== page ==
Go Ahead and Jump
"If I could forget one face, one harrowin’ moment, it would have been when a young girl dove head first from an attic window. Time was suspended in a vacuum of silence. We locked eyes. I think I could have touched her. With the hem of her skirt engulfed in flames, like a shootin’ star, she fell to the earth. I held my breath and watched. It wasn’t until a group of people rushed to her aid that the shrieks of devastation resumed." ~Sarah Hodgdon, September 19, 1874~ Fall River, MA THE ANGELS' LAMENT Etched in Granite Historical Fiction Series - Book Two ___________________________________
The research surrounding this chapter was intense. The images, profound and to this day, remain with me. As I poured over newspaper articles and related documents, all I could imagine were the horrific choices that these workers (women, children, and men) had to make. Did they: ✓Jump to their deaths or possibly survive with devastating injuries? ✓Burn alive? ✓Or, attempt to climb down to the ground via ropes?
As the records indicate, many jumped. This tragic fire occurred at Granite Mill on September 19, 1874.
In American history, catastrophic incidents such as this may bring about policy change. This event was one of them. _________________________________________ Granite Mill Fire The holocaust known as the Granite Mill fire occurred in the early morning of Saturday, September 19, 1874. It is the most appalling disaster in the history of our cotton manufacture.
The barn-shaped roof was the sixth story of the mill; the only exit was a staircase in the tower of the mill. When the fire occurred it quickly cut off access to the tower and operative s in the sixth floor were obliged to jump from the windows to save their lives.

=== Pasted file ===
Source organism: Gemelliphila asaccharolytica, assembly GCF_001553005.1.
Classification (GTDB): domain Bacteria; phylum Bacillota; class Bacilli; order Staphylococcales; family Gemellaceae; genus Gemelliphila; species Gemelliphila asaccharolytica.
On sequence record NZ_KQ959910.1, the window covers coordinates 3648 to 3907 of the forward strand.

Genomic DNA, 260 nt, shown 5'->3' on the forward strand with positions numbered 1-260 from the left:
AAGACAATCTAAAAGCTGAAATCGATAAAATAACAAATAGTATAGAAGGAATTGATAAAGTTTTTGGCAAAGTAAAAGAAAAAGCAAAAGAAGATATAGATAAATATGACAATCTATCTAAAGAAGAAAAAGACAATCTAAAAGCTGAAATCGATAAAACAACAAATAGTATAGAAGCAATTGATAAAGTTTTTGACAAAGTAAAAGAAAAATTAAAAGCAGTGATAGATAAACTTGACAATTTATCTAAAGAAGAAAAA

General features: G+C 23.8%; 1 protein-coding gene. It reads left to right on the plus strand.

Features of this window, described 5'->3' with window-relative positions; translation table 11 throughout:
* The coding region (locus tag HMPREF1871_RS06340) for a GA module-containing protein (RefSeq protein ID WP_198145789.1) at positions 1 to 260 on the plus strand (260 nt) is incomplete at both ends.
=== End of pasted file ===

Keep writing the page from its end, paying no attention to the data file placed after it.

In attempting this method of escape, thirty operatives were killed and many more suffered serious and life long injuries. The fire is supposed to have been caused by a friction spark which kindled some cotton; the fire department ladders were not long enough to reach the sixth floor and fire nets were not available. Such improvised nets (such as blankets and sheets which were spread out by the firemen below) were no obstacle to the force of gravitation after a fall of approximately sixty or seventy feet. The mill itself was gutted and had to be rebuilt.
As a result of this fire, all mill buildings were required to have more than one exit; outside fire escapes of metallic construction were required to supplement the interior staircases; wooden ladders were discontinued and almost immediately the system of automatic sprinklers was invented and applied.
The safety measures introduced after the "Granite" fire have prevented other serious holocausts. Emergency and safety devices against fire and government inspection have been made compulsory by legislative acts (141). PHILLIPS HISTORY OF FALL RIVER <https://www.sailsinc.org/durfee/phillips2-14.pdf>
Etched in Granite Historical Fiction Series (Book One) The Angels' Lament (Book Two) Book Three Coming Soon
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